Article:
Last month, J. Cole officially announced the iTunes preorder for his 2014 Forest Hills Drive album and fans had been anticipating its release ever since. The album ended up leaking before its official release and fans contemplated whether or not to listen early. Buzz surrounding a track called "Fire Squad," where Cole calls out Eminem, Justin Timberlake, Macklemore and Iggy Azalea for appropriating black culture, made the album hard to resist. Whether fans decided to take a listen early or wait for the official drop, all can agree the North Carolina rapper did not disappoint. It has been reported that the album may have the biggest hip-hop sales week of the year.
HipHopDX rated the album with 4 marks out of 5. Cole delivers more of the lyrical content that won fans over while tapping into some other approaches that have made Drake and Kendrick Lamar fan favorites.
There is enough packed inside 2014 Forest Hills Drive to make your palms sweat, urging for J. Cole to push through the finish line with a flourish. Cole has come home. The concept and a deft one — is the prodigal son returning. Making his way back to what's important, to what's at his core. He channels a few different emcees to do this. Kendricks' multi-verse on "03' Adolescence," "Wet Dreamz," and "G.O.M.D." As well as his own flame pit of bravado and melancholy on a "Tale Of Two Citiez," "Fire Squad," "No Role Modelz," and "Hello," and there's Drake sprinkled generously throughout the narrative as J. Cole elects to sing quite a few of his own hooks and quite a bit in general. The result is an album that wobbles violently between narratives, the different trade winds he's dealing in colliding with each other in sometimes-unforeseen ways.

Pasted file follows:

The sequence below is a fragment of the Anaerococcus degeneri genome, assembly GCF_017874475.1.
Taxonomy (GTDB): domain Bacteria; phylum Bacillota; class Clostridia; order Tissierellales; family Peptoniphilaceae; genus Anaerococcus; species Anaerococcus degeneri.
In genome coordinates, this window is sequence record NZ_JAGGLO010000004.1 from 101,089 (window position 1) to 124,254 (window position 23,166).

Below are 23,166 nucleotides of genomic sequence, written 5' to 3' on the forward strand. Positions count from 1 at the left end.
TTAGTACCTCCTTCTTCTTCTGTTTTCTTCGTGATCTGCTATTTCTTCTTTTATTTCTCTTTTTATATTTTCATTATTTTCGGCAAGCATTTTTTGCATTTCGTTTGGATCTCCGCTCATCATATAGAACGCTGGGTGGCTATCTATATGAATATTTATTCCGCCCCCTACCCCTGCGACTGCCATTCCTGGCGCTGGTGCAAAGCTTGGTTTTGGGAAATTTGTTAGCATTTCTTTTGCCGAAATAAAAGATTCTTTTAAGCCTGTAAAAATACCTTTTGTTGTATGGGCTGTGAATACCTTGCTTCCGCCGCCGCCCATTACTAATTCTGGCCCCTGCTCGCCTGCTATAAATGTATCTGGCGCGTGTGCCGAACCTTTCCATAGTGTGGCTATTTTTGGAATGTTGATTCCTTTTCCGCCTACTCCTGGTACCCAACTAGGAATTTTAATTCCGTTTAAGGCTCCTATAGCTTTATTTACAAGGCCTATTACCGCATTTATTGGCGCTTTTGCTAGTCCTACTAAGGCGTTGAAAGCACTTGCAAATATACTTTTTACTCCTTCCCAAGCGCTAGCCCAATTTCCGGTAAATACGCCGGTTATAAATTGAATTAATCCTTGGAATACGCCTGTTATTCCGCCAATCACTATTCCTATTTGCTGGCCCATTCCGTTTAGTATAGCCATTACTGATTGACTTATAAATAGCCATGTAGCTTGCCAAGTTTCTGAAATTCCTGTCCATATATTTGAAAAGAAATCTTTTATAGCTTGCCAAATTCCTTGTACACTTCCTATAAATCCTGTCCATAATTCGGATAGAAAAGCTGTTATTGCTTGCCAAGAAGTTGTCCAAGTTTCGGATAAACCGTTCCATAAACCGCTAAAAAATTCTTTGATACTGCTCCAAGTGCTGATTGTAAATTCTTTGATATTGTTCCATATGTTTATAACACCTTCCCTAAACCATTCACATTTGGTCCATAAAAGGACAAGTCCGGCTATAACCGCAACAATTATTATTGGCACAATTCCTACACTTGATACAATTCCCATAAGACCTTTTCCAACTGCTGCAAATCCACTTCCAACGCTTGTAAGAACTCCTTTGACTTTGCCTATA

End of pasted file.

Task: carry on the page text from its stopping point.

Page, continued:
The LA Times gave 2014 Forest Hills Drive 3 stars out of 4, noting its authenticity.
That insistence on authenticity is a familiar pose in hip-hop, which often measures success not by how far an artist travels but by how little that travel changes him. For Cole, though, the street isn't just a source of (borrowed) credibility; it's where this storyteller goes to absorb details that for others might merely be glimpsed on a screen.
2014 Forest Hills Drive, his third major-label disc, is thick with the residue of these immersions. Even when he's drawing on his own experiences — the album's title refers to the address of his childhood home — he exercises an observational acuity that suggests how much noticing he's been doing lately.
The Boombox called the album a "daring project" for the people, of course, like his other releases.
'Cole World: The Sideline Story' was a scattershot attempt at meeting expectations, and 'Born Sinner,' while better, was marred by too many tepid stretches. The stakes are higher on '2014 Forest Hills Drive' with no surprise guests to steer the hype machine. With the pressure solely on him to win, Cole amplifies his best and worst traits on his third studio effort.
'2014 Forest Hills Drive' is a daring project in a not-so-obvious sense. One main criticism of J. Cole throughout his career is that he's boring. The bland, overarching theme of retracing progress doesn't inspire much confidence. However, on this LP, we get Cole's most cohesive body of work to date.
According to Vibe, "2014 Forest Hills Drive is slated to sell between 240,000 and 270,000 copies. It is projected that the album will move more units than Rick Ross' Mastermind, which currently holds the year's biggest selling week in hip-hop with 179,000."
Take a listen for yourself on iTunes now.